9780698182585
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Features
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Language
English
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Genres
Fiction / Literary
Fiction / Noir
Fiction / Small Town & Rural
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Content Protection
This content is DRM protected.
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Eligible for Family Library

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“[Panowich] pulls off [a] daunting undertaking with astounding success . . . The storytelling is mesmerizing, with virtually every chapter set in a different timeline and focused on a single character, but the sense of immediacy carries over into each era.  And while the violence is shocking in its coldhearted brutality, it’s as aesthetically choreographed as any ballet.”—Marilyn Stasio, The New York Times Book Review

“Brian Panowich stamps words on the page as if they’ve been blasted from the barrel of a shotgun, and as with a shotgun blast, no one is safe from the scattered fragments of history that impale the people of Bull Mountain.”—Wiley Cash, New York Times-bestselling author of This Dark Road to Mercy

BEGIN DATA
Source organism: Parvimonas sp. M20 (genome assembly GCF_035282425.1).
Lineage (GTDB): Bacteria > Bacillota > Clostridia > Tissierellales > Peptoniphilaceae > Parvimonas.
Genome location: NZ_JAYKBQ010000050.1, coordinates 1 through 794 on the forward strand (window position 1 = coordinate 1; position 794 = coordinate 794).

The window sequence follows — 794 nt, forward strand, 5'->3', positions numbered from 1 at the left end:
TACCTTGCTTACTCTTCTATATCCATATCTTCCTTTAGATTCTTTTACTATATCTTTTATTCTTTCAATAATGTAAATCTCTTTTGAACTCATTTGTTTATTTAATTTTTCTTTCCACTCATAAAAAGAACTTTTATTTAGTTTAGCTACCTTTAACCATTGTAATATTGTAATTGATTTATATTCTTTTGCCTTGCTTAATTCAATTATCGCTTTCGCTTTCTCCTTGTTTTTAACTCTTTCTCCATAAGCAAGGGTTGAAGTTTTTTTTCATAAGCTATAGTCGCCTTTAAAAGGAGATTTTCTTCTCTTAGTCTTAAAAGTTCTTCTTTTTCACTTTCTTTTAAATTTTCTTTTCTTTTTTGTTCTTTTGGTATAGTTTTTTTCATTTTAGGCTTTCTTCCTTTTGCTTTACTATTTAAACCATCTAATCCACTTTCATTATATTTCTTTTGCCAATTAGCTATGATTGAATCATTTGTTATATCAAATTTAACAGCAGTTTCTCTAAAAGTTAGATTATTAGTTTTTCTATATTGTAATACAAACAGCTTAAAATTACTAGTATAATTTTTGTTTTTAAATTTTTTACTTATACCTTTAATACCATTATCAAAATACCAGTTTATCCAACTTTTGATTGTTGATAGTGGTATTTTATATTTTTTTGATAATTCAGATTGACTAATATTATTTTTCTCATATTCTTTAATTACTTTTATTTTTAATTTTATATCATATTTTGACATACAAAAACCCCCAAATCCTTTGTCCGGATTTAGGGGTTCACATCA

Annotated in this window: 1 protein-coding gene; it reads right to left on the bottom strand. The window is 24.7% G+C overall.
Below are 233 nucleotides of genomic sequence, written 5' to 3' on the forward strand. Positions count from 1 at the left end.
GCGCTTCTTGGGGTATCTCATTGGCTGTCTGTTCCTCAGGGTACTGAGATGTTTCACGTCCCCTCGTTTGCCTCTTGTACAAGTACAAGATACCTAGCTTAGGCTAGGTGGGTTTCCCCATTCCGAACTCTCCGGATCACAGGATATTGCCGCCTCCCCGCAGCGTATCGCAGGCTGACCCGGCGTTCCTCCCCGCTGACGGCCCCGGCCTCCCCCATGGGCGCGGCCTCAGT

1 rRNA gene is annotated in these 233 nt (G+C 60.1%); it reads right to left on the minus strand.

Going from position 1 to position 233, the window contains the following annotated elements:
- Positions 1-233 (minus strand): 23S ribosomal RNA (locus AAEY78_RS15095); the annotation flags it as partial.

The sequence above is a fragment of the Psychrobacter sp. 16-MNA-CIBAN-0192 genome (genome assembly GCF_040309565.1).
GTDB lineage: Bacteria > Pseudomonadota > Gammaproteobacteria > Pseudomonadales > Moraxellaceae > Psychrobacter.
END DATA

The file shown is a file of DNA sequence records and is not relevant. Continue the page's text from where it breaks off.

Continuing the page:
From a remarkable new voice in Southern fiction, a multigenerational saga of crime, family, and vengeance.
 
Clayton Burroughs comes from a long line of outlaws.  For generations, the Burroughs clan has made its home on Bull Mountain in North Georgia, running shine, pot, and meth over six state lines, virtually untouched by the rule of law. To distance himself from his family’s criminal empire, Clayton took the job of sheriff in a neighboring community to keep what peace he can.  But when a federal agent with the Bureau of Alcohol, Tobacco, and Firearms shows up at Clayton’s office with a plan to shut down the mountain, his hidden agenda will pit brother against brother, test loyalties, and could lead Clayton down a path to self-destruction.  

In a sweeping narrative spanning decades and told from alternating points of view, the novel brilliantly evokes the atmosphere of the mountain and its inhabitants: forbidding, loyal, gritty, and ruthless. A story of family—the lengths men will go to protect it, honor it, or in some cases destroy it—Bull Mountain is an incredibly assured debut that heralds a major new talent in fiction.


From the Hardcover edition.